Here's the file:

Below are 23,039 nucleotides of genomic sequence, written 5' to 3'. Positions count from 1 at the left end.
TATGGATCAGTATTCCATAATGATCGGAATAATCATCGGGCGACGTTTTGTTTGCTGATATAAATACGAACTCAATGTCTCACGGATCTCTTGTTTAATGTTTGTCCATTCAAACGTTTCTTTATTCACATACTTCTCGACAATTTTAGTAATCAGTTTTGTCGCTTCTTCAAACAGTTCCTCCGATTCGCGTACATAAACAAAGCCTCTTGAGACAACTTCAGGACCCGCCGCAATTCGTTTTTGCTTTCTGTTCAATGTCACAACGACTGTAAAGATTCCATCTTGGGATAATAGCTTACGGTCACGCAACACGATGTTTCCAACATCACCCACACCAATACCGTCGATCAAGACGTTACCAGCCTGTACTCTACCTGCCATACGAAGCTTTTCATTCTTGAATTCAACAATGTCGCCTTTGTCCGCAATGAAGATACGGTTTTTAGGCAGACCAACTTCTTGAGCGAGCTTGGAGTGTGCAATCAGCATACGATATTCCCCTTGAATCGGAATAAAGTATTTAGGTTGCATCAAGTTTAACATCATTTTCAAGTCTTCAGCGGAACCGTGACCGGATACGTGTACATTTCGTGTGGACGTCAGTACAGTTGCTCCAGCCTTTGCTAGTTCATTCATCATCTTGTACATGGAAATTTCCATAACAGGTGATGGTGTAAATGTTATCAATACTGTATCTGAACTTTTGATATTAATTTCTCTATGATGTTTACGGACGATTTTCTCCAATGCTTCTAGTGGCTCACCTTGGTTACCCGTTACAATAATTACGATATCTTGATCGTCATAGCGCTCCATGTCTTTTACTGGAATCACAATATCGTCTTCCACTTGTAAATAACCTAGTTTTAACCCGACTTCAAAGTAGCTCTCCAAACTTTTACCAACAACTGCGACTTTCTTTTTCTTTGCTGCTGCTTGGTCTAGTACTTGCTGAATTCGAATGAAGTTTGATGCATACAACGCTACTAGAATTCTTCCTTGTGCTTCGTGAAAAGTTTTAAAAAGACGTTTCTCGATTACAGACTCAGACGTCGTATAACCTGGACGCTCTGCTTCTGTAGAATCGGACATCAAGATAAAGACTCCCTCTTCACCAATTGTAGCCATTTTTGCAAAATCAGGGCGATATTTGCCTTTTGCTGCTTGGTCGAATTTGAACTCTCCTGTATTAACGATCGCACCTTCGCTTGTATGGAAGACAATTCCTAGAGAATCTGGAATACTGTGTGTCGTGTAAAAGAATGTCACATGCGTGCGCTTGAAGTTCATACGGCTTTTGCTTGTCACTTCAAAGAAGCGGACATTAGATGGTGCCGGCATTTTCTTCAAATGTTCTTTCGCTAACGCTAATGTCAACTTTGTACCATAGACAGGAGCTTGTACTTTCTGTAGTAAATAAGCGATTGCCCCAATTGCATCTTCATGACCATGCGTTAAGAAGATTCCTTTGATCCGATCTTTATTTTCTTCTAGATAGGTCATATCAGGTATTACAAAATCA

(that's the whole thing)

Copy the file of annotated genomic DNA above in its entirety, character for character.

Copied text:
Below are 23,039 nucleotides of genomic sequence, written 5' to 3'. Positions count from 1 at the left end.
TATGGATCAGTATTCCATAATGATCGGAATAATCATCGGGCGACGTTTTGTTTGCTGATATAAATACGAACTCAATGTCTCACGGATCTCTTGTTTAATGTTTGTCCATTCAAACGTTTCTTTATTCACATACTTCTCGACAATTTTAGTAATCAGTTTTGTCGCTTCTTCAAACAGTTCCTCCGATTCGCGTACATAAACAAAGCCTCTTGAGACAACTTCAGGACCCGCCGCAATTCGTTTTTGCTTTCTGTTCAATGTCACAACGACTGTAAAGATTCCATCTTGGGATAATAGCTTACGGTCACGCAACACGATGTTTCCAACATCACCCACACCAATACCGTCGATCAAGACGTTACCAGCCTGTACTCTACCTGCCATACGAAGCTTTTCATTCTTGAATTCAACAATGTCGCCTTTGTCCGCAATGAAGATACGGTTTTTAGGCAGACCAACTTCTTGAGCGAGCTTGGAGTGTGCAATCAGCATACGATATTCCCCTTGAATCGGAATAAAGTATTTAGGTTGCATCAAGTTTAACATCATTTTCAAGTCTTCAGCGGAACCGTGACCGGATACGTGTACATTTCGTGTGGACGTCAGTACAGTTGCTCCAGCCTTTGCTAGTTCATTCATCATCTTGTACATGGAAATTTCCATAACAGGTGATGGTGTAAATGTTATCAATACTGTATCTGAACTTTTGATATTAATTTCTCTATGATGTTTACGGACGATTTTCTCCAATGCTTCTAGTGGCTCACCTTGGTTACCCGTTACAATAATTACGATATCTTGATCGTCATAGCGCTCCATGTCTTTTACTGGAATCACAATATCGTCTTCCACTTGTAAATAACCTAGTTTTAACCCGACTTCAAAGTAGCTCTCCAAACTTTTACCAACAACTGCGACTTTCTTTTTCTTTGCTGCTGCTTGGTCTAGTACTTGCTGAATTCGAATGAAGTTTGATGCATACAACGCTACTAGAATTCTTCCTTGTGCTTCGTGAAAAGTTTTAAAAAGACGTTTCTCGATTACAGACTCAGACGTCGTATAACCTGGACGCTCTGCTTCTGTAGAATCGGACATCAAGATAAAGACTCCCTCTTCACCAATTGTAGCCATTTTTGCAAAATCAGGGCGATATTTGCCTTTTGCTGCTTGGTCGAATTTGAACTCTCCTGTATTAACGATCGCACCTTCGCTTGTATGGAAGACAATTCCTAGAGAATCTGGAATACTGTGTGTCGTGTAAAAGAATGTCACATGCGTGCGCTTGAAGTTCATACGGCTTTTGCTTGTCACTTCAAAGAAGCGGACATTAGATGGTGCCGGCATTTTCTTCAAATGTTCTTTCGCTAACGCTAATGTCAACTTTGTACCATAGACAGGAGCTTGTACTTTCTGTAGTAAATAAGCGATTGCCCCAATTGCATCTTCATGACCATGCGTTAAGAAGATTCCTTTGATCCGATCTTTATTTTCTTCTAGATAGGTCATATCAGGTATTACAAAATCA